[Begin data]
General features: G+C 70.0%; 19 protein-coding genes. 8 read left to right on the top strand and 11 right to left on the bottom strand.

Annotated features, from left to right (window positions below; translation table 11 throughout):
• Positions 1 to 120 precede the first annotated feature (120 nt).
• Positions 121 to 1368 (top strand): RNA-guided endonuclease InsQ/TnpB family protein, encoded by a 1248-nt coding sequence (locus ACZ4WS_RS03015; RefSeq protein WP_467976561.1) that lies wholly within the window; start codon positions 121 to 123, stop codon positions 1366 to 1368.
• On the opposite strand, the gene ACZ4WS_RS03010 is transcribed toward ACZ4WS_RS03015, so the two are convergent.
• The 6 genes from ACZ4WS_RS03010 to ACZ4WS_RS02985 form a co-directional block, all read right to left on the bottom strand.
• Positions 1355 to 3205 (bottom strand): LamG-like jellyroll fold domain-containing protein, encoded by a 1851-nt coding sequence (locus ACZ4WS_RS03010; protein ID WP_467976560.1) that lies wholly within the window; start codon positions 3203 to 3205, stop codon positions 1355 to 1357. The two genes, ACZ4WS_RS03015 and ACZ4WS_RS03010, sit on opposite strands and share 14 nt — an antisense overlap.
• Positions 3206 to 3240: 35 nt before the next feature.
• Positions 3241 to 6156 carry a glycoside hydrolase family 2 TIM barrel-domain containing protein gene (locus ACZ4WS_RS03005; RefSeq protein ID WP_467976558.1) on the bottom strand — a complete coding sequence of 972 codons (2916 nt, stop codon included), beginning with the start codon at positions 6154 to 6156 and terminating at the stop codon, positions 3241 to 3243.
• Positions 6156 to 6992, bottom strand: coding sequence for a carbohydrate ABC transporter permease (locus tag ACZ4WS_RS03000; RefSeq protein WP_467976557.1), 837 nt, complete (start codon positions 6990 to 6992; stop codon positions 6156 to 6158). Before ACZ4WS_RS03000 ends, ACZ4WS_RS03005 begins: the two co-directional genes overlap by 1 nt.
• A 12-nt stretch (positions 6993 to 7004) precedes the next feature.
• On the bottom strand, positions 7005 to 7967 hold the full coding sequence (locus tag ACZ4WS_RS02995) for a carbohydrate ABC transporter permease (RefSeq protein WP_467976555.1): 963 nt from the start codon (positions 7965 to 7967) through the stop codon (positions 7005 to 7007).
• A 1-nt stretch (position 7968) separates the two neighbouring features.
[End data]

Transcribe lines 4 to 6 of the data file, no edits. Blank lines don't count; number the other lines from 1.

• Positions 121 to 1368 (top strand): RNA-guided endonuclease InsQ/TnpB family protein, encoded by a 1248-nt coding sequence (locus ACZ4WS_RS03015; RefSeq protein WP_467976561.1) that lies wholly within the window; start codon positions 121 to 123, stop codon positions 1366 to 1368.
• On the opposite strand, the gene ACZ4WS_RS03010 is transcribed toward ACZ4WS_RS03015, so the two are convergent.
• The 6 genes from ACZ4WS_RS03010 to ACZ4WS_RS02985 form a co-directional block, all read right to left on the bottom strand.